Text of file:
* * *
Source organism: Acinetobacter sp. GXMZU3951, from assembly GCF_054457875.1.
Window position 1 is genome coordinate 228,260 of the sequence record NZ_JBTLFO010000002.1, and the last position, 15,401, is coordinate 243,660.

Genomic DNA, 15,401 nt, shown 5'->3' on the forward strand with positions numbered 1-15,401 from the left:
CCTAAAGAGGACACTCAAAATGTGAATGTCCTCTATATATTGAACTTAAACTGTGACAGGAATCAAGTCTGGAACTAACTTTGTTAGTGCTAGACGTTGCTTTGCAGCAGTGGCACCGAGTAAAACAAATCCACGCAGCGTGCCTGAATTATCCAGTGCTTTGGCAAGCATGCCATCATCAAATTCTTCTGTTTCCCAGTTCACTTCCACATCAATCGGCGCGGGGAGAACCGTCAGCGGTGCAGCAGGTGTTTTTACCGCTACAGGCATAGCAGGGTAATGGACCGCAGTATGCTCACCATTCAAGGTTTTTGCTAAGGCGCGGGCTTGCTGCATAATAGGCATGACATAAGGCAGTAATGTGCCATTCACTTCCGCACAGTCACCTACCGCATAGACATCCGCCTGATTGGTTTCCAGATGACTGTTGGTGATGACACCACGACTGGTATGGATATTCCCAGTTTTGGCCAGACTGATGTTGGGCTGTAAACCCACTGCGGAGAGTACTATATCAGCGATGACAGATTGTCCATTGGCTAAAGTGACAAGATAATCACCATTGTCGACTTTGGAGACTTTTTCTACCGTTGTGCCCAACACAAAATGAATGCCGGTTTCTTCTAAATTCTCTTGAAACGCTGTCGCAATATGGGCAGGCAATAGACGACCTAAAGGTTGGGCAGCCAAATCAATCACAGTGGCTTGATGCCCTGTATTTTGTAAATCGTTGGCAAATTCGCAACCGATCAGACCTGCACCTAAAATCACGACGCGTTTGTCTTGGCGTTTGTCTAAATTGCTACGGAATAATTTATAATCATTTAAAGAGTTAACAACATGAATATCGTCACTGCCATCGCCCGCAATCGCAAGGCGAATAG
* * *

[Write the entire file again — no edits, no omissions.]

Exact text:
Source organism: Acinetobacter sp. GXMZU3951, from assembly GCF_054457875.1.
Window position 1 is genome coordinate 228,260 of the sequence record NZ_JBTLFO010000002.1, and the last position, 15,401, is coordinate 243,660.

Genomic DNA, 15,401 nt, shown 5'->3' on the forward strand with positions numbered 1-15,401 from the left:
CCTAAAGAGGACACTCAAAATGTGAATGTCCTCTATATATTGAACTTAAACTGTGACAGGAATCAAGTCTGGAACTAACTTTGTTAGTGCTAGACGTTGCTTTGCAGCAGTGGCACCGAGTAAAACAAATCCACGCAGCGTGCCTGAATTATCCAGTGCTTTGGCAAGCATGCCATCATCAAATTCTTCTGTTTCCCAGTTCACTTCCACATCAATCGGCGCGGGGAGAACCGTCAGCGGTGCAGCAGGTGTTTTTACCGCTACAGGCATAGCAGGGTAATGGACCGCAGTATGCTCACCATTCAAGGTTTTTGCTAAGGCGCGGGCTTGCTGCATAATAGGCATGACATAAGGCAGTAATGTGCCATTCACTTCCGCACAGTCACCTACCGCATAGACATCCGCCTGATTGGTTTCCAGATGACTGTTGGTGATGACACCACGACTGGTATGGATATTCCCAGTTTTGGCCAGACTGATGTTGGGCTGTAAACCCACTGCGGAGAGTACTATATCAGCGATGACAGATTGTCCATTGGCTAAAGTGACAAGATAATCACCATTGTCGACTTTGGAGACTTTTTCTACCGTTGTGCCCAACACAAAATGAATGCCGGTTTCTTCTAAATTCTCTTGAAACGCTGTCGCAATATGGGCAGGCAATAGACGACCTAAAGGTTGGGCAGCCAAATCAATCACAGTGGCTTGATGCCCTGTATTTTGTAAATCGTTGGCAAATTCGCAACCGATCAGACCTGCACCTAAAATCACGACGCGTTTGTCTTGGCGTTTGTCTAAATTGCTACGGAATAATTTATAATCATTTAAAGAGTTAACAACATGAATATCGTCACTGCCATCGCCCGCAATCGCAAGGCGAATAG